Adam: All right, well thanks, Christian. We’ll flip to Slide 9. So here you see a snapshot of our top ten equity holdings. As Christian mentioned, this is a pretty high conviction portfolio. On the equity book, these ten holdings represent about a third of our equity allocation and a little bit more than 20 percent of total portfolio exposure. So we’re definitely deliberate in our allocation to our highest conviction best ideas. The other thing you might be able to tell just looking at the names here, I think this is a really diversified group, both from a geographic and industry perspective. Our top name, NL, is an Italian utility. NN is a Netherlands-based insurance group. You’ll see, like, a Pfizer who’s U.S. Pharmaceuticals, Mercedes Benz, a German auto maker, and we’ve also got an Australian miner up there. Enterprise Software, a semiconductor manufacturer. So really diversified but high conviction. A lot of these names are providing really attractive dividends for the portfolio, but because of our ability to generate income also through that options piece, and being able to write covered calls, we’re able to balance our exposure so we don’t have to just be really value-oriented in our style allocation, but we can own something like Meta, which you see in our top ten, and obviously more growth-oriented. That’s been one of the top ten contributors year to date. So flipping to Slide 10. Here you’ll see the performance of the portfolio, as well as that of our benchmark, which is a blend of the MSCI world and the Bloomberg Barclays U.S. Ag. Over the first half of the year, markets have continued their rebound, which really began last October. During the quarter, the fund was down a little bit less than 1 percent, versus a 3 percent positive return for a blended index. Noting that most of that underperformance was driven by the discount. Generally, I think it’s constructive to consider the funds’ performance both in terms of current market price, as well as the actual NAV return. On a price basis, the portfolio is down roughly 7.2 percent, annualized since inception with the entirety of that negative return driven by close to a 14 percent discount to the current NAV. On a NAV basis, you’ll see here trailing 1-year performance of the fund. This has actually been about 200 basis points ahead of our blended index and since inception, again, performance has been nearly 200 basis points ahead of our blended index as well, and that’s on an annualized basis. Importantly, I think the current price to NAV dislocation that we’re seeing in the markets is not specific to the R Fund, but broadly reflects the closed-end fund really continuing to be in one of its most oversold periods in recent memory. Turning now to Slide 11. Really here it’s a similar message to the previous slide. It was obviously a persistently challenging environment over those first 9 months of 2022, but both equity and bond markets have bounced back, especially equity, over the past 9 months, and the rally has been driven by renewed hopes that the global inflationary pressures that we saw coming out of COVID look to be peaking. Obviously, different rates across regions, but I think that there’s a lot of hope that that slower pace of additional rate hikes will continue to be a valve for equity markets. As I mentioned in previous calls on this chart the month that really sticks out is that September 2022. That was really when we saw a big dislocation of the price in the NAV, about 6 percent of that negative return that month was due to a widening of the discount. So that month represents about half of the discount to NAV that we see today. We have had some additional widening along with the closed-in market more broadly over the last 2 months. Over May and June, the NAV performance was roughly 380 basis points better for the fund than it was based on those price returns. Flipping to Slide 12. You can see the price to NAV premium and discount history here. Price to NAV traded in line through much of 2021. But liquidity in the market place really became challenged in 2022, we saw the fund trade away from its intrinsic value. It reminds us of some other periods in closed-end history, the end of 2018, as well as in early 2020, we saw pretty broad dislocations in the closed-end market with some similarities of what we’ve seen over the past year plus now. But eventually it’s intermittent proved and those gaps closed pretty quickly. So while this has been a prolonged period of dislocation for closed-ends, we do think at some point we will see a similar recovery, and we believe the funds’ current discount provides a really attractive entry point for would-be buyers in this environment. I think it goes without saying we clearly want to see this bond trade near to NAV than it is today. We’re disappointed to see the discount widen out a bit during the quarter, but we hope by earning and paying a substantial distribution, as well as engagement and client communications like this, that we can help guide current and perspective shareholders through this volatile period. Moving to Slide 13. The one thing that we can control is our distribution. We’ve paid another distribution of a little more than 10 cents today actually. Since inception, you’ll see that T Build has now paid a total of 23 distributions of that same 10.4 cents, totaling nearly $2.40 per share. When we declared the initial distribution on August 25th, 2021, it represented an annual distribution rate of about 6.25 percent on that IPO price. For an investor in buying the fund today, that same 10.4 cents per month represents a yield on cost of 8.1 percent. Again, we think that’s a pretty attractive proposition for would-be buyers. Turning to Slide 14. So this table really highlights the importance of dividend income over time. Looking back over the past 150 years and segmenting returns of the S&P into 10-year periods, you can see that over time dividends have accounted for roughly half of your total return. But it varies quite a bit by decade and year over year, even within a lot of these decades. In periods where price appreciation is very high dividends obviously account for a lower portion of your total return, but as you can see in a period like 2001 to 2010, dividends actually accounted for more than 100 percent of your total return, because for the whole decade, price appreciation was actually negative. We saw that trend reverse over the past decade, 2011 to 2020. You know, price appreciation really won the day and dividends accounted for only 16 percent. So really depending on your outlook for the next decade, if price returns are not as strong as they were through the 2010s, we think that dividends can be expected to count for a higher percentage of your total return. And obviously, this has been a year where growth has really led, but with a normalized cost to capital, I think we’re constructive that dividends, over the longer term, will be a more important piece of returns than they have in the recent past. So with that, why don’t we close the presentation and switch over to question and answer mode. All right, I know you mentioned the options writing and one of the questions that we’ve had come through, I like the options writing book. You know, it’s decreased in exposure. I think it’s less than half of the exposure it was around this time last year. I think you mentioned some of the reasons why it’s not as an attractive lever right now, but do you expect, over the next 6 to 12 months, to materially increase or decrease the current exposure to options?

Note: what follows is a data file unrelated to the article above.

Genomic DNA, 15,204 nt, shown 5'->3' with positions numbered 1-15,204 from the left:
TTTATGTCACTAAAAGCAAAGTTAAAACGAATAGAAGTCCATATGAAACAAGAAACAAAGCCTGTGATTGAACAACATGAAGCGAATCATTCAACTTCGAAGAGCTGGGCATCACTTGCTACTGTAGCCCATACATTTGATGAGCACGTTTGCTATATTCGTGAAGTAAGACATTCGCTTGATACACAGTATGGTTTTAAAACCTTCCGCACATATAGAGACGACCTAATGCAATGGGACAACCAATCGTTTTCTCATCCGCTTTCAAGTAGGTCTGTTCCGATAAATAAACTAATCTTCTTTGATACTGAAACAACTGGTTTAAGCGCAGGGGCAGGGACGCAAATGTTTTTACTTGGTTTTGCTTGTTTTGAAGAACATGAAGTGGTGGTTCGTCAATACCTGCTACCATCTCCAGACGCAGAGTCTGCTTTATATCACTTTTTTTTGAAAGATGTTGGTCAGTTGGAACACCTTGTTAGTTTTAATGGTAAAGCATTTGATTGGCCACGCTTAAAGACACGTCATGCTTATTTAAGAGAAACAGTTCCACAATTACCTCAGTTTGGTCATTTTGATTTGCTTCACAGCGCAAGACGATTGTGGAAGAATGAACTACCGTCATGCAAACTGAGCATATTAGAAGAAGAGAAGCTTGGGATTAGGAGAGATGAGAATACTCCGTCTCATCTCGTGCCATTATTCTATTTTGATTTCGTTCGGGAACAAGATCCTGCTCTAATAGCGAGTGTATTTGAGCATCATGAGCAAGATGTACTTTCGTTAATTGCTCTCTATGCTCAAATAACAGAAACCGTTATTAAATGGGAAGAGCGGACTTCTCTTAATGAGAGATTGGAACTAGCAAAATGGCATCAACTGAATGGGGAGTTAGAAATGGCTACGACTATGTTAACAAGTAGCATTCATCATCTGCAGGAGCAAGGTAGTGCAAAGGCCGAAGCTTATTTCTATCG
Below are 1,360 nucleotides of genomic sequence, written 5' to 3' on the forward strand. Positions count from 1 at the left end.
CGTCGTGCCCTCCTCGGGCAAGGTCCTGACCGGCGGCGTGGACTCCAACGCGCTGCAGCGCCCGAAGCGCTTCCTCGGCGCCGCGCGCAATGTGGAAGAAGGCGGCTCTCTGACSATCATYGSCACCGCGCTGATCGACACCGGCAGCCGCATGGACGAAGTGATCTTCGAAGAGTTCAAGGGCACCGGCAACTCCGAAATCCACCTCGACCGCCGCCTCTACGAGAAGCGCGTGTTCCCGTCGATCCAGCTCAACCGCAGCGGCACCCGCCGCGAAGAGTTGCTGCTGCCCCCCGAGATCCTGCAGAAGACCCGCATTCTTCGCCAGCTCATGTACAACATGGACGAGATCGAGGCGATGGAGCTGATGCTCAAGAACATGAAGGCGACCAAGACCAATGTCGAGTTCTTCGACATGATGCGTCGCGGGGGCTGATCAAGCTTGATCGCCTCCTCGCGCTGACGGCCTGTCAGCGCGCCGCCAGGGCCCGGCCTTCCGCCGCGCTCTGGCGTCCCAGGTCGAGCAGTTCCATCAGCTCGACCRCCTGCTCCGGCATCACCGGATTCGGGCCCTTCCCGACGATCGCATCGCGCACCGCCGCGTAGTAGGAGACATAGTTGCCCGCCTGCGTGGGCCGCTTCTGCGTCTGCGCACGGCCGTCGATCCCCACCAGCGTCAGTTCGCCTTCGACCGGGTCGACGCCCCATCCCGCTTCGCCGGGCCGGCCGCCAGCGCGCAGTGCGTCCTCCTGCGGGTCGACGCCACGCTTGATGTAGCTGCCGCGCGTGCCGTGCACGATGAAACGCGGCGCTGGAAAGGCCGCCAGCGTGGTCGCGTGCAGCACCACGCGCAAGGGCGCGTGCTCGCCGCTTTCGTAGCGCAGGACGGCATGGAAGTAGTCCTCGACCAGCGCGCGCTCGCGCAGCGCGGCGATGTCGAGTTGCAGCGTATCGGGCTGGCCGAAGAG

Christian: Yeah, we’re having to have it higher. I think forecasting volatility is probably even harder than, you know, forecasting interest rates or equity earnings trends. The good thing is we’re not relying on it to succeed. So we’re doing really just fine, you know, as we are. But, you know, if and when volatility picks up, that could be significantly higher. Also, just to remind everyone that this is very much fundamental analysis-driven. So it’s driven by price targets and really picking levels where we want to buy or sell a security, and creating the options around that, provided the options are providing enough income relative to giving away that upside or downside potential. So again, I think the fact that you see that move up and down speaks to the fundamental process and the idea that we’re actually making decisions around that and it’s not just problematic and spitting out things. It’s trades that we believe in and believe that make sense for the portfolio.